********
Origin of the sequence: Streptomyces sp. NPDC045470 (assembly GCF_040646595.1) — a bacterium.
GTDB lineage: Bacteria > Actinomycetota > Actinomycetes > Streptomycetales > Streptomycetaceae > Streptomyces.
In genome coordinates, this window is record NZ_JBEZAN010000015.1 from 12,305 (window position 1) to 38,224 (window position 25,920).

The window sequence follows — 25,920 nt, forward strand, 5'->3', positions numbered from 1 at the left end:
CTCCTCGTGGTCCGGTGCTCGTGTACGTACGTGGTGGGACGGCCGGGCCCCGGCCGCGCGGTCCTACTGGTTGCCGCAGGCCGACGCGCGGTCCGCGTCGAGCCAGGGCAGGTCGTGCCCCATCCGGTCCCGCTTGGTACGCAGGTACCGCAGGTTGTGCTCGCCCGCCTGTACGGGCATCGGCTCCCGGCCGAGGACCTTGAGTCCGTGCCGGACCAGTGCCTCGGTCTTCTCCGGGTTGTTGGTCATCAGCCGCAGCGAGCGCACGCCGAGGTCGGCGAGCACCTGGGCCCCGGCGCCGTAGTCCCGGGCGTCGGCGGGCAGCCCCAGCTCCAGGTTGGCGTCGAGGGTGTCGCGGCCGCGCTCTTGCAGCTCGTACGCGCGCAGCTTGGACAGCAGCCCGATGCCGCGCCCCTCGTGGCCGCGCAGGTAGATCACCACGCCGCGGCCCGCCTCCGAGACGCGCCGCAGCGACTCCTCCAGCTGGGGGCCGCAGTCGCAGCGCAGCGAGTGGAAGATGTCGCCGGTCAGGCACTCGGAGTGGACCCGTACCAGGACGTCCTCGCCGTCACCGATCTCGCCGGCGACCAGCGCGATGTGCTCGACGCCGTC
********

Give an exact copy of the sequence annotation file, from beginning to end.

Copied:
Origin of the sequence: Streptomyces sp. NPDC045470 (assembly GCF_040646595.1) — a bacterium.
GTDB lineage: Bacteria > Actinomycetota > Actinomycetes > Streptomycetales > Streptomycetaceae > Streptomyces.
In genome coordinates, this window is record NZ_JBEZAN010000015.1 from 12,305 (window position 1) to 38,224 (window position 25,920).

The window sequence follows — 25,920 nt, forward strand, 5'->3', positions numbered from 1 at the left end:
CTCCTCGTGGTCCGGTGCTCGTGTACGTACGTGGTGGGACGGCCGGGCCCCGGCCGCGCGGTCCTACTGGTTGCCGCAGGCCGACGCGCGGTCCGCGTCGAGCCAGGGCAGGTCGTGCCCCATCCGGTCCCGCTTGGTACGCAGGTACCGCAGGTTGTGCTCGCCCGCCTGTACGGGCATCGGCTCCCGGCCGAGGACCTTGAGTCCGTGCCGGACCAGTGCCTCGGTCTTCTCCGGGTTGTTGGTCATCAGCCGCAGCGAGCGCACGCCGAGGTCGGCGAGCACCTGGGCCCCGGCGCCGTAGTCCCGGGCGTCGGCGGGCAGCCCCAGCTCCAGGTTGGCGTCGAGGGTGTCGCGGCCGCGCTCTTGCAGCTCGTACGCGCGCAGCTTGGACAGCAGCCCGATGCCGCGCCCCTCGTGGCCGCGCAGGTAGATCACCACGCCGCGGCCCGCCTCCGAGACGCGCCGCAGCGACTCCTCCAGCTGGGGGCCGCAGTCGCAGCGCAGCGAGTGGAAGATGTCGCCGGTCAGGCACTCGGAGTGGACCCGTACCAGGACGTCCTCGCCGTCACCGATCTCGCCGGCGACCAGCGCGATGTGCTCGACGCCGTC